Donald Trump’s electoral victory is not the only evidence that we need a new mass movement of progressive activists. While the Democratic Party expresses its contentment at handing presidential power back and forth with the Republicans, the people who will suffer under Trump’s agenda, and all committed to true democracy, need a better response.
The day after the 2016 election, President Obama said that he would work for a “peaceful transition of power” and that “we are now all rooting for [Trump’s] success.” The next day he said in a joint press conference with Donald Trump that he and his staff would “do everything we can to help you succeed because if you succeed, then the country succeeds.” Even on the Monday after the election, after so many troubling appointments had been announced, Obama said we should “let him make his decisions” and passively “judge over the course of the next couple of years,” when the Democrats will next be asking for votes.
This is a variation on the note Al Gore struck after the 2000 election, when he said that he “personally will be at [George W. Bush’s] disposal, and I call on all Americans . . . to unite behind our next president. This is America. Just as we fight hard when the stakes are high, we close ranks and come together when the contest is done.”
In reality, the stakes are highest when the policies are being implemented, not when the two parties are fighting over who will lay claim to leadership. And we do need a transition of power, but not in the nature of what the major parties envision; we need the people to mobilize and exercise their power.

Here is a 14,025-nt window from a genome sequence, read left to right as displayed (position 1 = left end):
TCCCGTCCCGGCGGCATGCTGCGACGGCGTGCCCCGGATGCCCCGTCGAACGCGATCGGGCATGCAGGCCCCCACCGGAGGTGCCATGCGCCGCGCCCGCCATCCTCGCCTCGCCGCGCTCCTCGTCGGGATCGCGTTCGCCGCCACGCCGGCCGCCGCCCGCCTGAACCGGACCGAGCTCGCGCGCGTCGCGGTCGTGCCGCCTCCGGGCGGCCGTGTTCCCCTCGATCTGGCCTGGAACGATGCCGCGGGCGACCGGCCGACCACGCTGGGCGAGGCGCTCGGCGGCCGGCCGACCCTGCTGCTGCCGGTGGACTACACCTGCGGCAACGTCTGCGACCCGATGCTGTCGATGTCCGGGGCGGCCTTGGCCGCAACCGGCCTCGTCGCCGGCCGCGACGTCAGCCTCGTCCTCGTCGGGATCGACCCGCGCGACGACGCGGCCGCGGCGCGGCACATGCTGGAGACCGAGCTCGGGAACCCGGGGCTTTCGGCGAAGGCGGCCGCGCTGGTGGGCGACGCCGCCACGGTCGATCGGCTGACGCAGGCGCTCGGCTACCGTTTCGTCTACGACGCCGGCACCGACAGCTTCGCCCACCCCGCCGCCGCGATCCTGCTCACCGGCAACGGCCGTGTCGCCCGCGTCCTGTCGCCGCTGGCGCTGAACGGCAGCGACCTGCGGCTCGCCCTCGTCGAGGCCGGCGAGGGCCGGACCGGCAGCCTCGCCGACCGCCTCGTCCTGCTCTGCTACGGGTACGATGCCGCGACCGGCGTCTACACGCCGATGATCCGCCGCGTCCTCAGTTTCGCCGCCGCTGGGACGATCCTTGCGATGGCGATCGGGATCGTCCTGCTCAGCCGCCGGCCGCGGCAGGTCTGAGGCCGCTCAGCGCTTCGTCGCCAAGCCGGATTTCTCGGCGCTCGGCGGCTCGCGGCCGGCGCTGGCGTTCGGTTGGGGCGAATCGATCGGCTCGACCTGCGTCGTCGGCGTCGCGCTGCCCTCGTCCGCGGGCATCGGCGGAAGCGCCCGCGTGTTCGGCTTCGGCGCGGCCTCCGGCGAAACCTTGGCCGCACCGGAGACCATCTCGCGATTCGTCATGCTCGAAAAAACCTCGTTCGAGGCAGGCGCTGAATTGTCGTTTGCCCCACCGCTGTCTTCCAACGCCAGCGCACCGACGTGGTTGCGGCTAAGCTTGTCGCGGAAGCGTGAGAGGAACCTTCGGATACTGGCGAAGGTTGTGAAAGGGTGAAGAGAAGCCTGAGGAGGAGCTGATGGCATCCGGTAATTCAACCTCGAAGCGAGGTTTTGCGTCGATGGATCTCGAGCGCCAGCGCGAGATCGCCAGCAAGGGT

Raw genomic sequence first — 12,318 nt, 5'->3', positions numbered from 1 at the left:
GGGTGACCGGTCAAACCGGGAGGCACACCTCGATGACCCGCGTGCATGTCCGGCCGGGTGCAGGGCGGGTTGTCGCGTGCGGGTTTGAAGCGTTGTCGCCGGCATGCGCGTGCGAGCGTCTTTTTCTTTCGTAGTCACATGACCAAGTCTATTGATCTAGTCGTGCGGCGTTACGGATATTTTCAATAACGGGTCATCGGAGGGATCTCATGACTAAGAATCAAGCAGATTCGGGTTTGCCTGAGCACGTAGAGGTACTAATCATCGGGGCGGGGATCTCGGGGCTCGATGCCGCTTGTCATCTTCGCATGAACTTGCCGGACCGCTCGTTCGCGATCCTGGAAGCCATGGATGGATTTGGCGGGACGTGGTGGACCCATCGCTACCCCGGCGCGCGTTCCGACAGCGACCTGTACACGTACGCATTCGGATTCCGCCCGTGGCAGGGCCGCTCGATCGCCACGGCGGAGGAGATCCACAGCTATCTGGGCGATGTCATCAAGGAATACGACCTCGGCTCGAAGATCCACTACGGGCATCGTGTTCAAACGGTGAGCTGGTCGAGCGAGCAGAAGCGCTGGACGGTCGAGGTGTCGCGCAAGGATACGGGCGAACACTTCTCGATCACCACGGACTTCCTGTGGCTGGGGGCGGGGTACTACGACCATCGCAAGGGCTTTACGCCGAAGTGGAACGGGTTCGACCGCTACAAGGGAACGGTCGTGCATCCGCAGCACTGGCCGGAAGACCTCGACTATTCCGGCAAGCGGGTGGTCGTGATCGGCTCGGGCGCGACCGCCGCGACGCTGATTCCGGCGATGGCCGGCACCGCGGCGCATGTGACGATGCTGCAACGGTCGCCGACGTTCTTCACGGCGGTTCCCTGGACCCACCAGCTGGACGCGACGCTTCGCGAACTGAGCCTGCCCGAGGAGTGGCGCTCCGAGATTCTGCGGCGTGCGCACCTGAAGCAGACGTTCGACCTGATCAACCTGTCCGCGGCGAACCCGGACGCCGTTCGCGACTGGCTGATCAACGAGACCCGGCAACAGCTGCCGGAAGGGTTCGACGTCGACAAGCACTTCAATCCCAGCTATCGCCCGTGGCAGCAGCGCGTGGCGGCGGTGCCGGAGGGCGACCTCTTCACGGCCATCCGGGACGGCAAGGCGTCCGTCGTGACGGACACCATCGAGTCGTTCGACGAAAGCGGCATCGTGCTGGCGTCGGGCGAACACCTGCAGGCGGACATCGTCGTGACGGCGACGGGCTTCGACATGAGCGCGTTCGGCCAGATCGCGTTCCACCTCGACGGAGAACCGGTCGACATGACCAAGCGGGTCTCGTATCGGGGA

President-elect Trump’s first order of business is to assemble his team. If he is successful, there is no doubt that bigots and science-deniers will take the reins at administrative agencies that are charged with enforcing civil rights, environmental regulations and other laws. His success in doing so will not enhance the “rule of law” that President Obama claimed he was honoring in his embrace of Trump’s victory.
To take just one less-discussed example, Trump’s Secretary of Education will almost certainly rescind both the Agency’s interpretations of Title IX that have required universities to take allegations of sexual assault more seriously and the “dear colleague” letter that sought to protect transgender students. For his administration, greater success would mean stopping schools from allowing access to bathrooms on the basis of a student’s gender identity or expelling student rapists in the absence of a criminal conviction. The people can block this, forcing schools to protect students regardless of what Trump wants, but only if the school administrators’ fear of the people’s response outweighs the incentive to go along.
These are stakes that cannot wait for the next election cycle. The major parties and successful politicians have an interest in monopolizing our idea of what the contest for power looks like, but more than 100,000 people have already taken to the streets, and more will by and on Inauguration Day. We have the power to keep the Trump agenda from succeeding, blocking it legally where possible and obstructing attacks on oppressed people directly when the institutions fail us. That’s the transition of power we need.
The author is an attorney, author and professor at George Washington University. He is author of the legal treatise Hate Crimes Law (Westlaw), periodically revises the First Amendment chapter in Sexual Orientation and the Law (Westlaw), and authors amicus briefs on behalf of various human and civil rights organizations.